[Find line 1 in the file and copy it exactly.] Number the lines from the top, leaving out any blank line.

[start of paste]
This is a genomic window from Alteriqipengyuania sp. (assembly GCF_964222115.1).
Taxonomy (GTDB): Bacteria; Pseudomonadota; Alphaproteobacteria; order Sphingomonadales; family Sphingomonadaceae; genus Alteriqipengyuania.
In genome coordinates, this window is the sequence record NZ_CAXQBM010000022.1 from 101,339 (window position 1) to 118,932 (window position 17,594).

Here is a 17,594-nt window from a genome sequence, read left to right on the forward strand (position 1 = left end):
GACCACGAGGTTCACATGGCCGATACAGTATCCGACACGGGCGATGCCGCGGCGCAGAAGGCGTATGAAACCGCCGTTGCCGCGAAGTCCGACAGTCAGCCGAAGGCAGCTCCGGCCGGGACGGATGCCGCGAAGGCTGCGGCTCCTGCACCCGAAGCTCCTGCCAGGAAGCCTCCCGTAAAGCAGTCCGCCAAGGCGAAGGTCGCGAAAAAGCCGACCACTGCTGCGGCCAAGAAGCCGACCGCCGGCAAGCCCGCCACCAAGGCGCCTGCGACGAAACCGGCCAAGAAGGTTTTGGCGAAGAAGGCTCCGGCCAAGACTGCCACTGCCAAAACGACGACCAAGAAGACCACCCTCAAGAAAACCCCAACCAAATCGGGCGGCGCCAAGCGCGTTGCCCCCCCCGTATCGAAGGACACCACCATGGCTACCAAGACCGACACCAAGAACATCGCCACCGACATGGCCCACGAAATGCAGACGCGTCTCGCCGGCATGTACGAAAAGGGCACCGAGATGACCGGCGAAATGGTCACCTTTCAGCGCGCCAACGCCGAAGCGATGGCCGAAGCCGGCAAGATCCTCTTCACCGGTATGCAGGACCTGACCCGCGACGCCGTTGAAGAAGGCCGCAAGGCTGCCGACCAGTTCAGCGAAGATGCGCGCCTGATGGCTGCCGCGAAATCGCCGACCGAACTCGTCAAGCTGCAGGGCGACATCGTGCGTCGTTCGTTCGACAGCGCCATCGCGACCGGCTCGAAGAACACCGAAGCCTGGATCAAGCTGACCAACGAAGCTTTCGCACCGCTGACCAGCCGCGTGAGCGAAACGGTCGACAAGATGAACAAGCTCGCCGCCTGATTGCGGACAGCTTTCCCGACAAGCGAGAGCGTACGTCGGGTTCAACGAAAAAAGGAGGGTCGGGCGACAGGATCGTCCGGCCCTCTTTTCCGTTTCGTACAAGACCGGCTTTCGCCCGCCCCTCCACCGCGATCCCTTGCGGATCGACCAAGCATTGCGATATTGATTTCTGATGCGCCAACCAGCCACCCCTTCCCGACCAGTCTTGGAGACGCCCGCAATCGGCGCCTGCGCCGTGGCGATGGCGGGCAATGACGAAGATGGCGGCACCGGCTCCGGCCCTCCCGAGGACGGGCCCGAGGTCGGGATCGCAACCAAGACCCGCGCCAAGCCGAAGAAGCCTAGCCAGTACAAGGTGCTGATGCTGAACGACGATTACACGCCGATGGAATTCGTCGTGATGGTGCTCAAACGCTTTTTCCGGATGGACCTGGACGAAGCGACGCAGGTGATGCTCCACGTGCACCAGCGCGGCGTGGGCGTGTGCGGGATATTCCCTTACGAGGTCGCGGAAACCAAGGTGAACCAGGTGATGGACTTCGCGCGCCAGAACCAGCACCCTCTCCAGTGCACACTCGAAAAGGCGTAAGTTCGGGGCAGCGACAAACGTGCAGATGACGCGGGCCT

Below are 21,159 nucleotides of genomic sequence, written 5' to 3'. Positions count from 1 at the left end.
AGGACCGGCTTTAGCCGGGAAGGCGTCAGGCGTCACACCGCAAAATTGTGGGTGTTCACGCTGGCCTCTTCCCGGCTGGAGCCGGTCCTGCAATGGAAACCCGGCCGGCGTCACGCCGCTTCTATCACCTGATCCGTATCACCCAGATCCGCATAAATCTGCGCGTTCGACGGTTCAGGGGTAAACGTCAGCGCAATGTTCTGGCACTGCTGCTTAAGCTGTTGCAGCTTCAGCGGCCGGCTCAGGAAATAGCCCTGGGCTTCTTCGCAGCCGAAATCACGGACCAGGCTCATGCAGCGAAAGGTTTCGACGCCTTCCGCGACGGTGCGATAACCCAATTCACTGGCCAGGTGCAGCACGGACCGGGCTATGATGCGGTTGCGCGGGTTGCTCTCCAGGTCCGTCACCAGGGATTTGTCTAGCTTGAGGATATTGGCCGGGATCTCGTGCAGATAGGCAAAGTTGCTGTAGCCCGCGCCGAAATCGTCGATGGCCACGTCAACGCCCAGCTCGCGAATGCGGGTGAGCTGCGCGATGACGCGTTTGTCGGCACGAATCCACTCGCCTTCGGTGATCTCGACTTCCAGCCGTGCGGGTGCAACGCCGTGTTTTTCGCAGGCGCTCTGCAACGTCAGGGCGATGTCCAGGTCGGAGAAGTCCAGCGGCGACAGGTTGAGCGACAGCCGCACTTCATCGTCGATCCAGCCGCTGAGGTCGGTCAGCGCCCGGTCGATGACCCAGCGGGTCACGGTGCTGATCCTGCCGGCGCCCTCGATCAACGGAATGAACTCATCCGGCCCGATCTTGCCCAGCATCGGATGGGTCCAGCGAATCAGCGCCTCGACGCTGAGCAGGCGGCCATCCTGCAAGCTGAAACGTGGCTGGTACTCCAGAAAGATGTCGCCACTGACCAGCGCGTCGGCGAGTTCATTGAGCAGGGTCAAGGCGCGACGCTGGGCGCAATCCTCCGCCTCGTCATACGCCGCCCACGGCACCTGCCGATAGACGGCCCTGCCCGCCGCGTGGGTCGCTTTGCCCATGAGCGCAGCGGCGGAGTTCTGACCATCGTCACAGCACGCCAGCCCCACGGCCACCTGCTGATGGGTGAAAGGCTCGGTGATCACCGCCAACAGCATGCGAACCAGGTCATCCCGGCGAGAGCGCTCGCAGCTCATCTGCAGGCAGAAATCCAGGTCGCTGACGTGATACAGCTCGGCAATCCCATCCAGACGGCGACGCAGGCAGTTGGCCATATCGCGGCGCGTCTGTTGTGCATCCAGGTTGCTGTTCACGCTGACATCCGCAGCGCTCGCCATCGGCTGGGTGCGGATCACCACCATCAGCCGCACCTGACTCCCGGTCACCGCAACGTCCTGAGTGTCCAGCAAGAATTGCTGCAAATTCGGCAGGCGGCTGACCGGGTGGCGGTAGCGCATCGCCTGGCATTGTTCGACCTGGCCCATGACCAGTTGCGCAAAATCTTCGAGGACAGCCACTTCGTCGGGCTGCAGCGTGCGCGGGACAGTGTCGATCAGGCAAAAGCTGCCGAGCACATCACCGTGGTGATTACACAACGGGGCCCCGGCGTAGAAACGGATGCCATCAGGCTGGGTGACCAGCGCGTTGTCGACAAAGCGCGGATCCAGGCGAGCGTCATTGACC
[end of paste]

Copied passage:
This is a genomic window from Alteriqipengyuania sp. (assembly GCF_964222115.1).